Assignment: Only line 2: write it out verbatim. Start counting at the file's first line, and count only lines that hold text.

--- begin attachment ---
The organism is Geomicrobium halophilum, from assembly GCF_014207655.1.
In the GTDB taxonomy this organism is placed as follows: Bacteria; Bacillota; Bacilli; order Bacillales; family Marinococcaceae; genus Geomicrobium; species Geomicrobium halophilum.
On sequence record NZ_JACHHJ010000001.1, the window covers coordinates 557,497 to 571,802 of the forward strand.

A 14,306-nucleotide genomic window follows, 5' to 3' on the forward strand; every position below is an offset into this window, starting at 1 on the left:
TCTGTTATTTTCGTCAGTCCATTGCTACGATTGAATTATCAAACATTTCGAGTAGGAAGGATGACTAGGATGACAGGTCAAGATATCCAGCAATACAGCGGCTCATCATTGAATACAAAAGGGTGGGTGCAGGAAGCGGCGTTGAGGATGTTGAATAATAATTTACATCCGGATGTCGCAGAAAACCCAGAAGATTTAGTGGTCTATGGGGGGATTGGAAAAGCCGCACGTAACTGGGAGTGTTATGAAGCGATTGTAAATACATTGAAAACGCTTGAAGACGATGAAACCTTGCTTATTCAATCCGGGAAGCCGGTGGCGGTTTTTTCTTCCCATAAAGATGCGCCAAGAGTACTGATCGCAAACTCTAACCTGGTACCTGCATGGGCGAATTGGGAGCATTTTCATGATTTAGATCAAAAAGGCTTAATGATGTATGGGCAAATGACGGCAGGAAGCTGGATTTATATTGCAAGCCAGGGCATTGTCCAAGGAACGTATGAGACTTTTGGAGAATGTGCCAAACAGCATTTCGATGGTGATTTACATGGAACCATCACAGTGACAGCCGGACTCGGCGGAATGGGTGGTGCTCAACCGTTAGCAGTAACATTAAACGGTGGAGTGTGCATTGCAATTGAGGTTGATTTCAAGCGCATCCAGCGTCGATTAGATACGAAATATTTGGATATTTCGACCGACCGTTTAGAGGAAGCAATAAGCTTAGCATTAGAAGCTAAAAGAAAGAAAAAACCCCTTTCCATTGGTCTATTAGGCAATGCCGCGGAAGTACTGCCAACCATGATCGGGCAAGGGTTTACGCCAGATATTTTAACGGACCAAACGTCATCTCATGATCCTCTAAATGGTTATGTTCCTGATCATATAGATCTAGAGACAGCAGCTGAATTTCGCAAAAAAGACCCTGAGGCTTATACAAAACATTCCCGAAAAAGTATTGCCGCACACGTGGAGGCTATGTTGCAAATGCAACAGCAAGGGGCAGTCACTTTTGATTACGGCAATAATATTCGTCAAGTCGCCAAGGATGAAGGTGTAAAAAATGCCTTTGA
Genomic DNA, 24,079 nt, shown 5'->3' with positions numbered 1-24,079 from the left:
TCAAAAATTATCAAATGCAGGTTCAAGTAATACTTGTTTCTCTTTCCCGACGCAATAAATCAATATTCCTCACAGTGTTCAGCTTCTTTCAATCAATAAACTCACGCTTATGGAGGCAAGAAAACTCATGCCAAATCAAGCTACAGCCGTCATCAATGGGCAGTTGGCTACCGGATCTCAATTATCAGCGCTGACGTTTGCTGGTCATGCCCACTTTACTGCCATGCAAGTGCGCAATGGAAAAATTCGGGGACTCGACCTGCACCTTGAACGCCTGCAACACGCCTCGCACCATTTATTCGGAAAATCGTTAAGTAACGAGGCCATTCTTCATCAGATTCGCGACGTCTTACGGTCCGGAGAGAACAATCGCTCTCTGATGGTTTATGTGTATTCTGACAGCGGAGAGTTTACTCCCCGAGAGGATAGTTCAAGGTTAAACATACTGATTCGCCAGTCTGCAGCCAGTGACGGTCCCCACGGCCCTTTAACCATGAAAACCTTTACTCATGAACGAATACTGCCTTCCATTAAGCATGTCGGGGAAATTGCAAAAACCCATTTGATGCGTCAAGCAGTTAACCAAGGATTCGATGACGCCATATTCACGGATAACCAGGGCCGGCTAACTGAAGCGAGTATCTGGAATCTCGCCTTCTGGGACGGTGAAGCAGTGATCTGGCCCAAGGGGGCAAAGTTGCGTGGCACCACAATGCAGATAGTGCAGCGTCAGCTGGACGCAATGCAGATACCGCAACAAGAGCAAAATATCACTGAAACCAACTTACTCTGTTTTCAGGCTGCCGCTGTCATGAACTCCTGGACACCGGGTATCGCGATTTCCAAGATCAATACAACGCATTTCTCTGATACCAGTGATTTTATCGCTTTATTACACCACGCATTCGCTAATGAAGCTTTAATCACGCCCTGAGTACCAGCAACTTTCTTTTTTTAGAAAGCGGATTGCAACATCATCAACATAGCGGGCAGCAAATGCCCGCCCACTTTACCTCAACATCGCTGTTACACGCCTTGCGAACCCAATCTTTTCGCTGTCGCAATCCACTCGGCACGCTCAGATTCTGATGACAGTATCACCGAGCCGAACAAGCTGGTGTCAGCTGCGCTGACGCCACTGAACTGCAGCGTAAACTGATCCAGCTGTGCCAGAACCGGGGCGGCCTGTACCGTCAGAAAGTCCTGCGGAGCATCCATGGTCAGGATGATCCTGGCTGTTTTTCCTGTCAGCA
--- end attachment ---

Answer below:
In the GTDB taxonomy this organism is placed as follows: Bacteria; Bacillota; Bacilli; order Bacillales; family Marinococcaceae; genus Geomicrobium; species Geomicrobium halophilum.